The Prague Cemetery by Umberto Eco

The Prague CemetaryWith a blurb the ends “But what if, behind all these conspiracies, lies just one man?” it is clear that this book is classic Eco. In this case the religious conspiracies revolve from accusations and counter-accusations against the Jews, the Catholics, the Socialists, and the Masons in the 19th Century.

Set mostly in France, the novel follows Simonini, a forger of wills and seller of stolen hosts through the eyes of an unnamed narrator reading his diary and paraphrasing it, purportedly for our ease of understanding. Simonini awakens at the start of the novel with amnesia, and starts the diary to collect his memories. Starting with his childhood and catching up to the time the diary was written, his history is described in parallel with his attempts to reconstruct the recent past. Initially Simonini appears a rabid anti-Semite although his disdain for both other nations and his own is almost equal, making me wonder if the anti-Semitism was real or a mask for a wider and more general misanthropy.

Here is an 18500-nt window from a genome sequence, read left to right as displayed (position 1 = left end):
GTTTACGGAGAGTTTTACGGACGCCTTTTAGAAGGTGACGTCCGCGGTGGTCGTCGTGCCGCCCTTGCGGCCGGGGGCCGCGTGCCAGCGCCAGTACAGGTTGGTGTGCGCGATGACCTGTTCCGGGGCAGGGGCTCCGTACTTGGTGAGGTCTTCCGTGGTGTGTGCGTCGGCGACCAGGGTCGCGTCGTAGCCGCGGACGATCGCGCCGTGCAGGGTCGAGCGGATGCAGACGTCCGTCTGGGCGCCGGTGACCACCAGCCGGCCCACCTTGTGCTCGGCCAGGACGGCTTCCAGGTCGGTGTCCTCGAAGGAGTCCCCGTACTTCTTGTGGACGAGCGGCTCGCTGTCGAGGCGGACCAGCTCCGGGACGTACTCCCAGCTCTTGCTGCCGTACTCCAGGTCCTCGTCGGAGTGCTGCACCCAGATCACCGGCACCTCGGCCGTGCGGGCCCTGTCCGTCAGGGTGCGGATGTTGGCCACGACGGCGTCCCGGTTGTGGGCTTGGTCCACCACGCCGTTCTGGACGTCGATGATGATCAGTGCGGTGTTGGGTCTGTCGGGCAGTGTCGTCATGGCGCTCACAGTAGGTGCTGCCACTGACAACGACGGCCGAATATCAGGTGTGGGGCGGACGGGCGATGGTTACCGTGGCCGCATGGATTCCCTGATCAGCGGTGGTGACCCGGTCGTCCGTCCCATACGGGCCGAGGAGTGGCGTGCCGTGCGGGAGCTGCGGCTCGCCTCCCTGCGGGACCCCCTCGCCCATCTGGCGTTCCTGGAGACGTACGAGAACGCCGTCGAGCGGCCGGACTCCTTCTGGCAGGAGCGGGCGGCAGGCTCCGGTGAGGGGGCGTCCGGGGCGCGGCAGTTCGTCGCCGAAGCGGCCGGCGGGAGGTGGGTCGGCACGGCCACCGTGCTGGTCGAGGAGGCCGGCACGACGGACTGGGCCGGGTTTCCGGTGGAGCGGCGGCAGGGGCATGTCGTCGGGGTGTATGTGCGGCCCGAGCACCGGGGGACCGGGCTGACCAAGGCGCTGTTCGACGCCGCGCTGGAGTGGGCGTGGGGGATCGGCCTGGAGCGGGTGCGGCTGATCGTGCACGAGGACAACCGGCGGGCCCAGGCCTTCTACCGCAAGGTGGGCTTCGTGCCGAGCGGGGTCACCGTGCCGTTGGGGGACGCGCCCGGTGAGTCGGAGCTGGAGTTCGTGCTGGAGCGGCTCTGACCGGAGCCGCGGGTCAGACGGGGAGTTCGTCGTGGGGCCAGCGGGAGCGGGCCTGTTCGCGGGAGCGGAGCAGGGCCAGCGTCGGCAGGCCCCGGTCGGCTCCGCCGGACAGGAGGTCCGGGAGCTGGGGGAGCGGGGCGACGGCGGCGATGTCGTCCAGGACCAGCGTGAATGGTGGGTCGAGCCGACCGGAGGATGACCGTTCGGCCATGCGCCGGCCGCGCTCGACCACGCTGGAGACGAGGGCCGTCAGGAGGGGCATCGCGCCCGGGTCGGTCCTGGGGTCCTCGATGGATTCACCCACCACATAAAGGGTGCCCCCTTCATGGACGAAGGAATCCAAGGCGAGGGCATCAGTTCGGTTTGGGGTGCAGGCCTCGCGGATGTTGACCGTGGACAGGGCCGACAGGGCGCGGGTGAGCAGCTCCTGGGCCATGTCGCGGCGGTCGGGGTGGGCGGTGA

Slowly he rebuilds a history of creating fake documents to reveal secret conspiracies by first one group then another. Driven equally by the desire to make money and the fear of being punished by the governments he has duped, he is trapped in a spiral of ever-greater false conspiracies.

Moving from employer to employer, he creates an ever-wider cast of false personalities, linked only by a common love of good food. Interspersed into his diary are notes left by a priest, Abbé Dalla Piccola, who lives in a connected flat and also has amnesia. Although it is revealed almost immediately that Simonini has access to make-up and disguises and Dalla Piccola seems to have a better knowledge of Simonini’s private actions than he does, as the novel unfolds the reader’s automatic assumption that Dalla Piccola is merely character Simonini created is challenged.

Eco ends the novel with a short afterword stating that the events and people mentioned were real, apart from Simonini who was created by merging several real people. However his skill in describing Simonini’s creation of false narratives by merging existing documents and events made it seem to me like a knowing wink after a tall tale.

As well as other novel’s by Eco, especially Foucault’s Pendulum, the cynical but all to believable attempts of church and state to win hearts and minds through defaming opponents instead of providing a benefit reminded me strongly of Luther Blisset’s Q.


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